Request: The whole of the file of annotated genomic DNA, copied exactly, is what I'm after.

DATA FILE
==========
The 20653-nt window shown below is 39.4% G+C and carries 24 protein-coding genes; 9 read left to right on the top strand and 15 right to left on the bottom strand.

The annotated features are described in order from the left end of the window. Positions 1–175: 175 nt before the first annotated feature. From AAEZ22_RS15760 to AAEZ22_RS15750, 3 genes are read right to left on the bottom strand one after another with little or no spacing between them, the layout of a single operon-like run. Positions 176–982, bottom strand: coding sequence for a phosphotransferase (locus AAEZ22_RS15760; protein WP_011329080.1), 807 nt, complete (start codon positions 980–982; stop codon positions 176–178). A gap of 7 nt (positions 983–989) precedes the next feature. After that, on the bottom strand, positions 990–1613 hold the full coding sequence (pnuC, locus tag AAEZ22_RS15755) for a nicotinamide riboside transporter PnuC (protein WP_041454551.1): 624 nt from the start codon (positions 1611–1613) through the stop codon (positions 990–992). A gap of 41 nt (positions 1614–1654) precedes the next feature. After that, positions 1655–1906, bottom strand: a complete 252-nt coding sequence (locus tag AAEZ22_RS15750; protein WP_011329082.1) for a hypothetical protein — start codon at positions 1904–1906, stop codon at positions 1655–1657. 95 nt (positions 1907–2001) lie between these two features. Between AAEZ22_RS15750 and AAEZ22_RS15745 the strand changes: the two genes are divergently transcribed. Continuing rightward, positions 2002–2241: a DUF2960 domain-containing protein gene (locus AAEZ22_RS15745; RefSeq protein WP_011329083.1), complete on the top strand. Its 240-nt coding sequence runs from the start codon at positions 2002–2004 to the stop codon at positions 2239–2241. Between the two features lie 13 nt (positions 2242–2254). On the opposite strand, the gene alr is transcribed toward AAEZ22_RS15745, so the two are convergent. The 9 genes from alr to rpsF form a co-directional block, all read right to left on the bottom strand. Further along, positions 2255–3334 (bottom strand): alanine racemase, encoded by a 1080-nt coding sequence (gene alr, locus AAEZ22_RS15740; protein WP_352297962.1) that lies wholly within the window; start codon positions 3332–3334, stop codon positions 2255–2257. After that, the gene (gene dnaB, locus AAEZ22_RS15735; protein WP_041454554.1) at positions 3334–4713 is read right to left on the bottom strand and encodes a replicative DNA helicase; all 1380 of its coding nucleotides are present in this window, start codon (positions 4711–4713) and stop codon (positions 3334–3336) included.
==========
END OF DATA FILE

The 20653-nt window shown below is 39.4% G+C and carries 24 protein-coding genes; 9 read left to right on the top strand and 15 right to left on the bottom strand.

The annotated features are described in order from the left end of the window. Positions 1–175: 175 nt before the first annotated feature. From AAEZ22_RS15760 to AAEZ22_RS15750, 3 genes are read right to left on the bottom strand one after another with little or no spacing between them, the layout of a single operon-like run. Positions 176–982, bottom strand: coding sequence for a phosphotransferase (locus AAEZ22_RS15760; protein WP_011329080.1), 807 nt, complete (start codon positions 980–982; stop codon positions 176–178). A gap of 7 nt (positions 983–989) precedes the next feature. After that, on the bottom strand, positions 990–1613 hold the full coding sequence (pnuC, locus tag AAEZ22_RS15755) for a nicotinamide riboside transporter PnuC (protein WP_041454551.1): 624 nt from the start codon (positions 1611–1613) through the stop codon (positions 990–992). A gap of 41 nt (positions 1614–1654) precedes the next feature. After that, positions 1655–1906, bottom strand: a complete 252-nt coding sequence (locus tag AAEZ22_RS15750; protein WP_011329082.1) for a hypothetical protein — start codon at positions 1904–1906, stop codon at positions 1655–1657. 95 nt (positions 1907–2001) lie between these two features. Between AAEZ22_RS15750 and AAEZ22_RS15745 the strand changes: the two genes are divergently transcribed. Continuing rightward, positions 2002–2241: a DUF2960 domain-containing protein gene (locus AAEZ22_RS15745; RefSeq protein WP_011329083.1), complete on the top strand. Its 240-nt coding sequence runs from the start codon at positions 2002–2004 to the stop codon at positions 2239–2241. Between the two features lie 13 nt (positions 2242–2254). On the opposite strand, the gene alr is transcribed toward AAEZ22_RS15745, so the two are convergent. The 9 genes from alr to rpsF form a co-directional block, all read right to left on the bottom strand. Further along, positions 2255–3334 (bottom strand): alanine racemase, encoded by a 1080-nt coding sequence (gene alr, locus AAEZ22_RS15740; protein WP_352297962.1) that lies wholly within the window; start codon positions 3332–3334, stop codon positions 2255–2257. After that, the gene (gene dnaB, locus AAEZ22_RS15735; protein WP_041454554.1) at positions 3334–4713 is read right to left on the bottom strand and encodes a replicative DNA helicase; all 1380 of its coding nucleotides are present in this window, start codon (positions 4711–4713) and stop codon (positions 3334–3336) included.